Since the early days of settlements in villages living as farmers and hunters, there were always blacksmiths among people who created tools of steel aiding their daily lives. These tools were customized carefully to fit to the environment’s demand and life
style of the working people. The blacksmith was a profession that always supported the foundations of the local culture and economy.
In 1926 Tetsuo Kiryu, the head of a blacksmith family originating from the end of the Edo, era established the Kiryu Steel Mill and its own brand “Tetsuhiro”. Shortly thereafter “Tetsuhiro” became known widely for its sensitive and high quality treatment of its bladework with knives, sickles, and kitchen wear. The brand steadily grew as they increased their number of artisans they housed, and became to be known as a reliable and guaranteed producer of steel blade products.
When the entire country of Japan entered the international world war arena, “Tetsuhiro” among other studios of hardware in Sanjo, Niigata joined the weapons industry for the military. Since “Tetsuhiro” was proficient and possessed vast experience in creating katanas, the brand produced blades for military swords and bayonets to support the war.
Blacksmiths in Japan used magnetite that could be obtained locally as ingredients until stainless steel started being imported from the west after the world wars. At this time the daily customs of ordinary citizens had also changed, and the traditional Japanese kitchen knife grew out of demand in favor of the western model made with the stainless steel.
These new kitchen knives were indeed superior in the sense that they did not rust easily and required less maintenance. However, because the performance of the blade and its sharpness did not match the Japanese kitchen knife, professional chefs hesitated to use them. Tetsuo Kiryu, the head of the family and the studio at that time attempted to tackle this issue through series of experiments. He ultimately succeeded in crafting a method that would allow the stainless steel to be wrapped around the traditional metal. This was met with praise and the mass production of knives was started applying this method. The studio also made its renovations in becoming a full modern factory updating its equipments and work process.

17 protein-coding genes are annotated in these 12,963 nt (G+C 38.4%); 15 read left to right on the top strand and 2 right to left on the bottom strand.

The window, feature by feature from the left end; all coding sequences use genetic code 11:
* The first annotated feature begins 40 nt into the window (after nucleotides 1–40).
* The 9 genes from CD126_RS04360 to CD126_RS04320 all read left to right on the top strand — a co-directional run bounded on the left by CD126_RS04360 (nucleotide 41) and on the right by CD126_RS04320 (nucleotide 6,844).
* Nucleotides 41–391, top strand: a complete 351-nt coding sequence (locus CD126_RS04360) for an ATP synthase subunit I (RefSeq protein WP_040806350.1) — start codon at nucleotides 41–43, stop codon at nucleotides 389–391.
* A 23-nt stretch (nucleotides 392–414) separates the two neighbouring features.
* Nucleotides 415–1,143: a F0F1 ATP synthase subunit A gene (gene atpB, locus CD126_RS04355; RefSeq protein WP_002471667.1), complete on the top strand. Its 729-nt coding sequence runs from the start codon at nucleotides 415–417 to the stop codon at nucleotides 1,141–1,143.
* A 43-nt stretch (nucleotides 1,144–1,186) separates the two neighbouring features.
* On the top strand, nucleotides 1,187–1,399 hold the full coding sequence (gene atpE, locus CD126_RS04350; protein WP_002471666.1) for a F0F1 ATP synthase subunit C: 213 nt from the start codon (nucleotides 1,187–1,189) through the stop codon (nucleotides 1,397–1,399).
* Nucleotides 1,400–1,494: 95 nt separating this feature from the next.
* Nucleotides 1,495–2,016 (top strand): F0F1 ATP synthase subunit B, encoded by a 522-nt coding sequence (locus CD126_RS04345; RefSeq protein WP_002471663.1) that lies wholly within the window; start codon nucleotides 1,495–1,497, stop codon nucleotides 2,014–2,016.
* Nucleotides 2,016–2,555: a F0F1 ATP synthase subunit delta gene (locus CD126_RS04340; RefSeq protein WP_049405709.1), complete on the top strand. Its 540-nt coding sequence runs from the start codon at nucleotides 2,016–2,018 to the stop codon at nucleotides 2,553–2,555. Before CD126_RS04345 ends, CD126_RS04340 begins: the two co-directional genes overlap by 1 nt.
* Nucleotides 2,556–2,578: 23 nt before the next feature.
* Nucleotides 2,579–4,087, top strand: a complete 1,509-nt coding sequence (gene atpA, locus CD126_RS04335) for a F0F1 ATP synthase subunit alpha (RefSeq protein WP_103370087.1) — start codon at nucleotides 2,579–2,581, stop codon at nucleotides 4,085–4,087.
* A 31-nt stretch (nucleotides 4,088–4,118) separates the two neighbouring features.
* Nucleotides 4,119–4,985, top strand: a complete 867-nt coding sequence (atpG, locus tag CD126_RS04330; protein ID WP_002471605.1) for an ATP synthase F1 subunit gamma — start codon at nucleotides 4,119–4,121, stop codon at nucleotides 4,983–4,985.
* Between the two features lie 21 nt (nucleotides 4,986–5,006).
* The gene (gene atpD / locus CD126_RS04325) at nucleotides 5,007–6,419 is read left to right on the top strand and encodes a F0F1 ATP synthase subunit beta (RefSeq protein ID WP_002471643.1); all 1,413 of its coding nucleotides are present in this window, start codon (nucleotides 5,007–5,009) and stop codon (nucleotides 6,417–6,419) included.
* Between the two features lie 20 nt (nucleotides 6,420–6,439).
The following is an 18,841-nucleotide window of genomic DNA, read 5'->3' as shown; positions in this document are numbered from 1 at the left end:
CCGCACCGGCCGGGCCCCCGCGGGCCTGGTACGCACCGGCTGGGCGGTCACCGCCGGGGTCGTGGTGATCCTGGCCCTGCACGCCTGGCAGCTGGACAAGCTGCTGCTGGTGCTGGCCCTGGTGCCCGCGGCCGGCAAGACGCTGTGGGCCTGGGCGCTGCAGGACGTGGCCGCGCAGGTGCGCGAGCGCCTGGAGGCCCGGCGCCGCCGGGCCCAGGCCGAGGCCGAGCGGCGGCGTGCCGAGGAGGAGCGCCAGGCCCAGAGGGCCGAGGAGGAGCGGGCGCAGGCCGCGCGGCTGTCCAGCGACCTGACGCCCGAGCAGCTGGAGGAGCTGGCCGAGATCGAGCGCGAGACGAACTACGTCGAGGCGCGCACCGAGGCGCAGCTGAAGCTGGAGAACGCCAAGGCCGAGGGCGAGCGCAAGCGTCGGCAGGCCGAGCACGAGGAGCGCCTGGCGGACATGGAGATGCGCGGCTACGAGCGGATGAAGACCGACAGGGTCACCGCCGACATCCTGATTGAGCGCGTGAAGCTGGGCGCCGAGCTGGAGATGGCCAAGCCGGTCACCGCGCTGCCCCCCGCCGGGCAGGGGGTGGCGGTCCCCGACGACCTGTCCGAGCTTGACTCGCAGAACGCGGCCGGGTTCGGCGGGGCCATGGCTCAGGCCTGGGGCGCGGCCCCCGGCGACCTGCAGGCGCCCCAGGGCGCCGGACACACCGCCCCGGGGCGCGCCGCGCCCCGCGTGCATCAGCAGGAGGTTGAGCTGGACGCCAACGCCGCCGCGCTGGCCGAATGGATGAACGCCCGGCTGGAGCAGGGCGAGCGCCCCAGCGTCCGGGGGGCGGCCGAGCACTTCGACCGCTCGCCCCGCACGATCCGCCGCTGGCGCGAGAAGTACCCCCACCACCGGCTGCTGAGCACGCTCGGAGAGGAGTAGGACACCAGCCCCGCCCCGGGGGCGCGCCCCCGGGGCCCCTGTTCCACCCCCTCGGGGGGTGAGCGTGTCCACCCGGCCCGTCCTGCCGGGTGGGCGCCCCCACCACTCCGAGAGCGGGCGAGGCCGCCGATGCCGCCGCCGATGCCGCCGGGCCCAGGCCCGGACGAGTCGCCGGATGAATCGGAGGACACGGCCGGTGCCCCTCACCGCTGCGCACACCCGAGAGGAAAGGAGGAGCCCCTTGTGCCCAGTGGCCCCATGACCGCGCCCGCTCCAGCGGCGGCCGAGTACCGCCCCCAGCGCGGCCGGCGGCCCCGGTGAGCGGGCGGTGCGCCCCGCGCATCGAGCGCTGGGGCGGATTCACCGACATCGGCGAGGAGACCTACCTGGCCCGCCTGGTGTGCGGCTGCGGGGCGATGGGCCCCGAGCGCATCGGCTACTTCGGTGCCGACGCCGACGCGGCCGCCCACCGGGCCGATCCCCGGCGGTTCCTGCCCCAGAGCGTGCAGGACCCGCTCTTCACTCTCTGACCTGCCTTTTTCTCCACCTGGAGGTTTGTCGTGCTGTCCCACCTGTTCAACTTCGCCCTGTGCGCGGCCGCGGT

In 1975 the The Kiryu Steel Mill (Kiryu Industry Co., Ltd.) was established. Then president Katsuyoshi Kiryu concentrated in exporting abroad the stainless steel kitchen knives that had been met with continuing foreign praise.
As the mass production line grew, a new issue involving the temperature of the metal had to be solved. Iron steel required approximately 800 °C for quenching, while stainless steel required much more as hot as 1050 °C. However, at such a high temperature a thick oxide film formed around the metal corroding it and hindering accuracy for the rest of the forging process. Katsuyoshi was able to solve this after several experiments creating an automative conveyor system that hooked each steel alloy at a time as they were inserted into the furness. The method was first met with criticisms until it proved to be capable of preventing the oxide film to form, thus keeping the metal and its end product’s quality intact.
Most of Niigata’s stainless steel kitchen knives are still being produced by this method and furnace.
To this day Kiryu Industry Co., Ltd. continues its production of “Tetsuhiro” in line with its historical origin, spirit, and tradition. The wisdom and skill sets accumulated over generations are one of a kind, nowhere to be found in Japan or abroad. The continued support of our customers is the testimony to our product that evolves together with our rapidly changing world.
Modest though it may look, each work we create is the culmination and legacy of generations of blacksmiths with their energy and design. It is our mission and belief to answer with these works, to the universal and daily needs of our lives.